"Good show, Harry," she muttered to herself with a sigh as she took in her reflection one last time before heading out to get changed, "Good show."

The other girls ignored her as they slipped past her and into the bathroom, preparing to do their hair, a task which took a Lavender-worthy amount of time for them to accomplish. Although Harry did have to say, their hair was always fabulous by the time they walked out, much the same as Lavender's had been. Harry and Hermione had always been tied for the worst hair award in Gryffindor, at least until Hermione's had gone and become somewhat reasonable in their fourth year.

Still, as Harry rolled on her stockings and put on her poor-quality skirt, sweater, and shoes that she'd barely been able to afford after working for pittance pay during the summer, she thought to this afternoon and her appointment with baby Lord Voldemort in all his tall, dark, and handsome glory.

She'd fail, undoubtedly, they'd try a few times and then pick some more reasonable project that they could both complete. Lord Voldemort, she highly doubted, was capable of something like producing a patronus. How could he be? There was barely anything human left in him when he'd resurrected himself in the grave yard.

On the other hand, what was it that she'd been thinking of that morning, when she'd proposed this? Paradoxes and their consequences. What if, beyond all comprehension, they succeeded?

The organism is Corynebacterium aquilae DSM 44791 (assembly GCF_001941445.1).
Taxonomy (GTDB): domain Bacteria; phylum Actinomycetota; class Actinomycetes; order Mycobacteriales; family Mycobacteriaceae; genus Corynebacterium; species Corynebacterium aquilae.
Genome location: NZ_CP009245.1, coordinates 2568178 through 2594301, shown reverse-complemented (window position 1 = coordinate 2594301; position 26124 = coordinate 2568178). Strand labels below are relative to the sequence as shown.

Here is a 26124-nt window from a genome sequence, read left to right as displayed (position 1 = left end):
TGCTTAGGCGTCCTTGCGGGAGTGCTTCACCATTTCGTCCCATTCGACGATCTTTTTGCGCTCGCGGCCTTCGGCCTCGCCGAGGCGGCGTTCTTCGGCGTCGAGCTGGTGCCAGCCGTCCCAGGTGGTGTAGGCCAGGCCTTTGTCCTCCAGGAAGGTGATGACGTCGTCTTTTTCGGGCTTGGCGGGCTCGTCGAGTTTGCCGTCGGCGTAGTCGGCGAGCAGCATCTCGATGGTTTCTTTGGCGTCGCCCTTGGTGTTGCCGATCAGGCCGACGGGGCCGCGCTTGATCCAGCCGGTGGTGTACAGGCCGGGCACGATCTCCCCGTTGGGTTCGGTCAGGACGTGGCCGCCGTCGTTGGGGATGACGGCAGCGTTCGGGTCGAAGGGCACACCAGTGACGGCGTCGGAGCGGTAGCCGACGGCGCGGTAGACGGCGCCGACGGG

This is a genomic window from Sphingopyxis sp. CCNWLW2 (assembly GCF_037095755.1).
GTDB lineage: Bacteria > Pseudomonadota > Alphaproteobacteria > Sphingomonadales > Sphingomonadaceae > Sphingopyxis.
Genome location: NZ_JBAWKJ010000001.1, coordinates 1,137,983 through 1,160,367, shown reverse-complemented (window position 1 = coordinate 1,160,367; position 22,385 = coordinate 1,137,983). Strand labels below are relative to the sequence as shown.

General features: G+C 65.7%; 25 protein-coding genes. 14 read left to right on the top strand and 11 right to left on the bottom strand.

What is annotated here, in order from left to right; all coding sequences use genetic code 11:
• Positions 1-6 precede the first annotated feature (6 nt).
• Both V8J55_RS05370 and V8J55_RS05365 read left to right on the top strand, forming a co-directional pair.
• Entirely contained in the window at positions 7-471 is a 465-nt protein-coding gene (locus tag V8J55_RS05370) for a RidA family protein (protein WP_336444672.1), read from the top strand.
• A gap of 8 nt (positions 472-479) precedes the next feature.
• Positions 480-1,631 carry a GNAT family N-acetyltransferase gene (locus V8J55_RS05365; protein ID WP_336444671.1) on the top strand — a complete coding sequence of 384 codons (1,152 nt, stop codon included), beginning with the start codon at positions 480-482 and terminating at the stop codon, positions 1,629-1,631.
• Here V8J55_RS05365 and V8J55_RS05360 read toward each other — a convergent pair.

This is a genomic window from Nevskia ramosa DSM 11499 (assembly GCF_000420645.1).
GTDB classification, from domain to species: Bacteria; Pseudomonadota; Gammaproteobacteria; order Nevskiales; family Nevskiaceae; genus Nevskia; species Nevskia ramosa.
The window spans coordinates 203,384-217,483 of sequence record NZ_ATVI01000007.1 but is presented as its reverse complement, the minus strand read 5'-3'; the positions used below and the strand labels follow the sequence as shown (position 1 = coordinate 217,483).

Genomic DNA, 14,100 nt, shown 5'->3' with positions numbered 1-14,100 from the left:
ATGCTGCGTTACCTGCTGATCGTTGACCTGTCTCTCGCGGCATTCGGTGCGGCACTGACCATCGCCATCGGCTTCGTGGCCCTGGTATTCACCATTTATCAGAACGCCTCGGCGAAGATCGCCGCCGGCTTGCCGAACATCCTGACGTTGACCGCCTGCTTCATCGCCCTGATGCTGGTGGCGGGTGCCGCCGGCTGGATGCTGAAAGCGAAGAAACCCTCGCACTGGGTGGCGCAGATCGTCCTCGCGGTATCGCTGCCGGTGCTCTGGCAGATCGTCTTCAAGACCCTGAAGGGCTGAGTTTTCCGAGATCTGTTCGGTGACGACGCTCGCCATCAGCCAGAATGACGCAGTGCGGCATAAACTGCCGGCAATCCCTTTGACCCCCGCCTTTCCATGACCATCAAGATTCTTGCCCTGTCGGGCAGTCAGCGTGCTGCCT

After all, for now, at least, he was human. A right monster, true, a boy who had been capable of draining the life from an eleven-year-old girl, setting a basilisk loose on an unsuspecting school, murdering Myrtle, framing Hagrid, and so much more without a hint of regret. However, he'd been different from that thing attached to Quirrell's head, different even than the resurrected Lord Voldemort.

It wasn't kindness, certainly not compassion, but none the less he'd been far more human than Lord Voldemort could ever hope to be.

So, what if he succeeded?

Did that mean that Lord Voldemort had always been capable of the patronus, but simply found it too embarrassing to show his followers, or else had shrouded that fact in secrecy to maintain his dark image? Or did it mean something else?

Did it mean that, in whatever small manner, Harry Potter was capable of rewriting history?

She paused at the doorway, at once nervous and frightened at her own limitless potential, because yes, that was power a terrible frightening power which she barely dared to even think about. What would Hermione or Ron say to that?